Let’s put the “pitch” into another real world example. You decide to go out for dinner. You head to the nearest mall and choose a restaurant at random. Once seated you tell the waiter you’d like a glass of water and some meat. The waiter is stunned and replies “what kind of meat, sir? We have a number of different dishes, all of them equally delicious.” To which you respond, “bring me something that I’ll like and if I don’t like it I’m leaving and I refuse to pay for it.” Now that’s guaranteed to get you thrown out (and hopefully beaten to a pulp) and that’s why no one orders a meal like that. It’s rude and just plain stupid – how can you possibly get what you want? And that’s really the advertising agency “pitch” summed up quite nicely: a pack of hyenas chasing a slab of rotting meat.

A Hyena shows a real world example of the advertising "pitch"

A Hyena shows a real world example of the advertising "pitch"

The “pitch” is perhaps the biggest misrepresentation of the capabilities of any advertising agency. The advertising agencies that win these “pitches” are the ones that use their best brains for soliciting new accounts, which means they relegate their existing clients to their second-best brains. This is because everyone (and I really do mean everyone) in advertising knows it’s way easier to keep a client than it is to get a new one. It’s a guarantee that the genius intellects you see at the pitch will rarely be seen once the agency gets your signature.

David Ogilvy was in complete agreement, and he said, “If I were a client, I would look for an agency which had no new business department. The best agencies don’t need them; they get all the business they can handle without preparing speculative campaigns.”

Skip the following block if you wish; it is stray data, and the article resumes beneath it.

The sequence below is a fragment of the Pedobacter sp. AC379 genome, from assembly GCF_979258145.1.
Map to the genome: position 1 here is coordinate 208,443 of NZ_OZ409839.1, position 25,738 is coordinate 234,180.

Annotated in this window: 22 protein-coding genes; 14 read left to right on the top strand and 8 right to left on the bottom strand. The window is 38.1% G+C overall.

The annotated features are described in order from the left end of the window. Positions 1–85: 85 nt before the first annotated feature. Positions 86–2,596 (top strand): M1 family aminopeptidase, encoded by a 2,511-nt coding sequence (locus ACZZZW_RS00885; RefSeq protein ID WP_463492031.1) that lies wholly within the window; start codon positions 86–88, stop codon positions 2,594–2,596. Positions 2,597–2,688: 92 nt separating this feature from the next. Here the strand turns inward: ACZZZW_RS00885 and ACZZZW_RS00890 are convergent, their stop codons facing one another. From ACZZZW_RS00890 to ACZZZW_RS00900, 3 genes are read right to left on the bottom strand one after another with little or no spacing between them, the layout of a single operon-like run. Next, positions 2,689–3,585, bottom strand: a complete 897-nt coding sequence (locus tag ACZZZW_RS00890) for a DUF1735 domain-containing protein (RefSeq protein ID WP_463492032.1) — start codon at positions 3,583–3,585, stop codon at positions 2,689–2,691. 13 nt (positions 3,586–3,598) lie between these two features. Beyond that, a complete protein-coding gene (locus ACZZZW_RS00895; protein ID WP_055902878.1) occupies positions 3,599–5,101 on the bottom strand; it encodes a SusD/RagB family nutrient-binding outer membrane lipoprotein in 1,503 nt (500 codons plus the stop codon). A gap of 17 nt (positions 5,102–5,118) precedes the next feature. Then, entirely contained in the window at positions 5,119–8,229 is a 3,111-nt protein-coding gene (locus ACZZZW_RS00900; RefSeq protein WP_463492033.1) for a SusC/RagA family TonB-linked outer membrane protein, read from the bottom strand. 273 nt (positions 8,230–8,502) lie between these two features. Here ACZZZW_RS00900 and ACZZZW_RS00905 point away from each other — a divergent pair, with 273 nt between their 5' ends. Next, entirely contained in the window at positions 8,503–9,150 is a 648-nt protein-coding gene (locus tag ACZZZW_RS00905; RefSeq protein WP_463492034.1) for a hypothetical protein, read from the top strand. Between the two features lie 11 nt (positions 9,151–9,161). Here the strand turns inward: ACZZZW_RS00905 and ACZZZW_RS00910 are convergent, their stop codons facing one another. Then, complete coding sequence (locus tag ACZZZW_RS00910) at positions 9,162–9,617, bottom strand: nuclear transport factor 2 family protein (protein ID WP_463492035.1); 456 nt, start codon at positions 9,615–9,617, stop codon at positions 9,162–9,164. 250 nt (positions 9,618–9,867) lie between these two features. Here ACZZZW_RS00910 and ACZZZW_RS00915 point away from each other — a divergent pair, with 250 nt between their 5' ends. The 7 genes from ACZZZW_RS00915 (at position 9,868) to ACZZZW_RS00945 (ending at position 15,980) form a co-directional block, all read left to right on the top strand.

The sensible way to pick an agency is to employ a marketing manager who knows enough about what is going on in the advertising world to make an informed decision. Ask him to show you the work from the three or four agencies he believes to be best qualified for your account. Once you have your shortlist it’s time to call some of their clients. This can be particularly revealing. Be completely honest when you call and see how these clients respond to your probing. Do they feel threatened that another (perhaps bigger) company might be coming onto the client roster? Ask them who they deal with on a daily basis, and what they’d change in the relationship if they could.

Go back to school.

Once you’ve done this, it’s time to break out some old school thinking. Invite the head honchos from each of the leading contenders to bring two of their key people to dinner at your house. Loosen their tongues. Find out if they’re discreet about the secrets of their present clients. Find out if they have the spine to disagree when you say something ridiculous. Observe their relationship with each other; are they professional colleagues or quarrelsome politicians? Do they promise you results that are obviously exaggerated? Do they sound like extinct volcanoes always harking back to their glory days, or are they alive with possibility and endeavor? Most importantly, are they good listeners and are they honest? The purpose of this exercise is to find out if you like them enough to give them your money to spend. The relationship between client and agency has to be an intimate one, and it can be hell if the personal chemistry is sour. So before you commit, ask any agencies that want your business to show you the five most surprising, challenging and innovative things they took to their existing clients over the past year. A blank look at this point is sufficient reason to usher them out of your home, but a fired up and enthusiastic response showing some really clever thinking – well, that’s a very strong reason to keep chatting.

Once you’re committed to an agency, and your expectations are clear to them, then they need to be delivering everything they promised right from the start. More importantly, they should be exceeding your expectations on a regular basis and they should be surprising you by pushing the boundaries and bringing you ideas that make you a little nervous, that break new ground, that you haven’t seen before. If you only ever see executions and campaigns that you expect, then the agency isn’t really looking to grow your business as much as they should be.